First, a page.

Choking can occur in both children and adults. Luckily, it can be prevented. Food is responsible for most cases of choking but also other small objects such as buttons, coins and small toys.
When it comes to toys, they are designed to be used by children within an age range. The age guidelines take into consideration the safety of a toy based on any possible choking hazard. Young children should not be allowed to play with toys built for older children.
Potential objects that are choking hazards
Various items that are considered as choking hazards must be kept out of reach from infants and young children such as the following:
- Toys build with small-sized parts
- Small balls or marbles
- Toys that can fit whole in the mouth of the child
- Pen or marker caps
- Small hair barrettes, bows and rubber bands
- Pieces of dog food
- Small button-type batteries
- Refrigerator magnets
Potential food hazards
Certain foods can cause a choking episode. Foods such as hot dogs, grapes, raw carrots or peanuts must be kept away from infants and young children.
It is best to slice up food for babies and young children into pieces not bigger than ½ inch. Encourage the child to chew food properly and supervise during meal times. Children must sit down while eating. In addition, they should not be allowed to run, play, walk or lie down with food inside the mouth. Be aware of the actions of older children as well. Remember that many choking episodes occur when an older child gives food or a toy to a younger child.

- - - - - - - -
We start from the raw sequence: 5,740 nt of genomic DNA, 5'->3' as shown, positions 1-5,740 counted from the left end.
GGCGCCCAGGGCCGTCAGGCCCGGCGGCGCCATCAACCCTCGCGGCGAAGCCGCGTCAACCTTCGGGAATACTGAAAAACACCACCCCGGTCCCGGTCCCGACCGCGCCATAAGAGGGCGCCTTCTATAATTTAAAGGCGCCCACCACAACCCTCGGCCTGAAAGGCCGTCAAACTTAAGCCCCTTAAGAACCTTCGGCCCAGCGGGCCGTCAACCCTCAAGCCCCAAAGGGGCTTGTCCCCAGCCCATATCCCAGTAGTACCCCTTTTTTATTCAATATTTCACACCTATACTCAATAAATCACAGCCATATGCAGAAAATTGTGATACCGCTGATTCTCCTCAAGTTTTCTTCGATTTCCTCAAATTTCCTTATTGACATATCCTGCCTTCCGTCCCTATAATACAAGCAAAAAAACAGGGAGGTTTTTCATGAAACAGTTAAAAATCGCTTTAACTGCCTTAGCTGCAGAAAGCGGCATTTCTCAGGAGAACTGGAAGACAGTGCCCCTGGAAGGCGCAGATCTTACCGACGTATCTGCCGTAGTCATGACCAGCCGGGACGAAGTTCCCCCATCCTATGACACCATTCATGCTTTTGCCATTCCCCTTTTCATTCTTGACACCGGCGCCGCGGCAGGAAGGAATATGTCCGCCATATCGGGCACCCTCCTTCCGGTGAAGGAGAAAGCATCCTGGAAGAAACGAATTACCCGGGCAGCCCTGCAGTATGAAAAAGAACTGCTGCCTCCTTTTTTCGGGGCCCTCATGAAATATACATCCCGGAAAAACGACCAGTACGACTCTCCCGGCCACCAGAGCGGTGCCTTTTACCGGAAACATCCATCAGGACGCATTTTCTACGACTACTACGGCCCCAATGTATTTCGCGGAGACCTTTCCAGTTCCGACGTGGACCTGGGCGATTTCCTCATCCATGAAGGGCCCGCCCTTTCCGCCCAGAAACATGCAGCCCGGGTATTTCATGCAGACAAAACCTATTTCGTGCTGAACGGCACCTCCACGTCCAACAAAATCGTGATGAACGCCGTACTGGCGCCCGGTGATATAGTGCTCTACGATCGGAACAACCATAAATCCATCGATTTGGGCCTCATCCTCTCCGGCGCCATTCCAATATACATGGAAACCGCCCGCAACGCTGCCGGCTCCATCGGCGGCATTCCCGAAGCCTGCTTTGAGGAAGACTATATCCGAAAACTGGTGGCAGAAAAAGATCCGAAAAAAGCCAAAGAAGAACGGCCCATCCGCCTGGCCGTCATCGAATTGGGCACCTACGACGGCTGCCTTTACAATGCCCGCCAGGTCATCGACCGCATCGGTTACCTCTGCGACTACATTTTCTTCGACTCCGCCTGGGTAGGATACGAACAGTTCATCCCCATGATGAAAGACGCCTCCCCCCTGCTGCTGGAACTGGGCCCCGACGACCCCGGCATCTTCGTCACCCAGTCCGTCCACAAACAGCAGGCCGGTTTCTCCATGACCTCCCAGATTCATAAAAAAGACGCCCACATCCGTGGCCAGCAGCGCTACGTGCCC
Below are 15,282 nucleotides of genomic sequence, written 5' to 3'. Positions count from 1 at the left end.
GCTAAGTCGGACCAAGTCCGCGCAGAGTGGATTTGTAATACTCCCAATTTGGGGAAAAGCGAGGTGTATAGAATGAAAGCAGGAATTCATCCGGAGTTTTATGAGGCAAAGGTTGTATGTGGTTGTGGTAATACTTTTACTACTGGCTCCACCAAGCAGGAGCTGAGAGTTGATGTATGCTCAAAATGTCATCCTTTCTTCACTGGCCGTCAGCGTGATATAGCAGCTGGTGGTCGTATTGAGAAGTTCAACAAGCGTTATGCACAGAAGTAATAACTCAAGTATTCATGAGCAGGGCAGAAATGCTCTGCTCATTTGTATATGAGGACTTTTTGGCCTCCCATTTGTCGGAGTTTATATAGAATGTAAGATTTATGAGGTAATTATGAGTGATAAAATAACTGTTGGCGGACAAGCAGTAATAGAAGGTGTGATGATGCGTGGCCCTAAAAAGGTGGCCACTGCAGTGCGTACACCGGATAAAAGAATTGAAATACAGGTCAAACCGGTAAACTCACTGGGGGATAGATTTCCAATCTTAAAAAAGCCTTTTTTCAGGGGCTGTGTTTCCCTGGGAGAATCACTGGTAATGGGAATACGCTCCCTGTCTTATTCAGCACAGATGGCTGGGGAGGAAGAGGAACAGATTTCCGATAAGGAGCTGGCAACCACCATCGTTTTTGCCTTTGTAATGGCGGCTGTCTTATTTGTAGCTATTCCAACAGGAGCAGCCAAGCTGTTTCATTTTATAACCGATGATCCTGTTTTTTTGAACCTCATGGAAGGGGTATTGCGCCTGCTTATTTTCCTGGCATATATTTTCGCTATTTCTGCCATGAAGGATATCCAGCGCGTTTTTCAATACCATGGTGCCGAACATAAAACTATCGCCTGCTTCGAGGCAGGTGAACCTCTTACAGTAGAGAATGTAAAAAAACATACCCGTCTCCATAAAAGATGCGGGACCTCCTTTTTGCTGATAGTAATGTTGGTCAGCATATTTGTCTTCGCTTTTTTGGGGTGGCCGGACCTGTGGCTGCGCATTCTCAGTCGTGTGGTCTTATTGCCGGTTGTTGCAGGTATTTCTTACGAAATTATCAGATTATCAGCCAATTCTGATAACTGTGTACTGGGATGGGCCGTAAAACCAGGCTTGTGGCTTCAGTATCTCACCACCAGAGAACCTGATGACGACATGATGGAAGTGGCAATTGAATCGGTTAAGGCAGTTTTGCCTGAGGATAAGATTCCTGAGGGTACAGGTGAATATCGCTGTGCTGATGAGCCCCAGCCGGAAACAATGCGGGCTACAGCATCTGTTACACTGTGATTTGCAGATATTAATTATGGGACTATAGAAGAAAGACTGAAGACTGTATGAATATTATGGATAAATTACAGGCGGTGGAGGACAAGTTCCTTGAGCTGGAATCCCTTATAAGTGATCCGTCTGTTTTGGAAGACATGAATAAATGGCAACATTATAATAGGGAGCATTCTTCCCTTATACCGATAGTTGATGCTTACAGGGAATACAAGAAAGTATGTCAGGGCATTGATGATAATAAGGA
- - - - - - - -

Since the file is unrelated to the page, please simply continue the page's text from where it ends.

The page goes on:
Foods to keep away from children younger than 4 years include:
- Nuts and seeds
- Hot dogs
- Chewing gum
- Chunks of cheese or meat
- Chunks of raw vegetables
- Whole grapes
- Chunks of peanut butter
- Hard or stick candy
Disclaimer / More Information
The information posted on this page on choking is for learning and educational purposes only. To learn to deal with and prevent choking among children, register for first aid training at one of our training centers located throughout Canada. The training centers are in Edmonton, Calgary, Vancouver, Kelowna, Surrey, Winnipeg, Toronto, Ottawa and Halifax.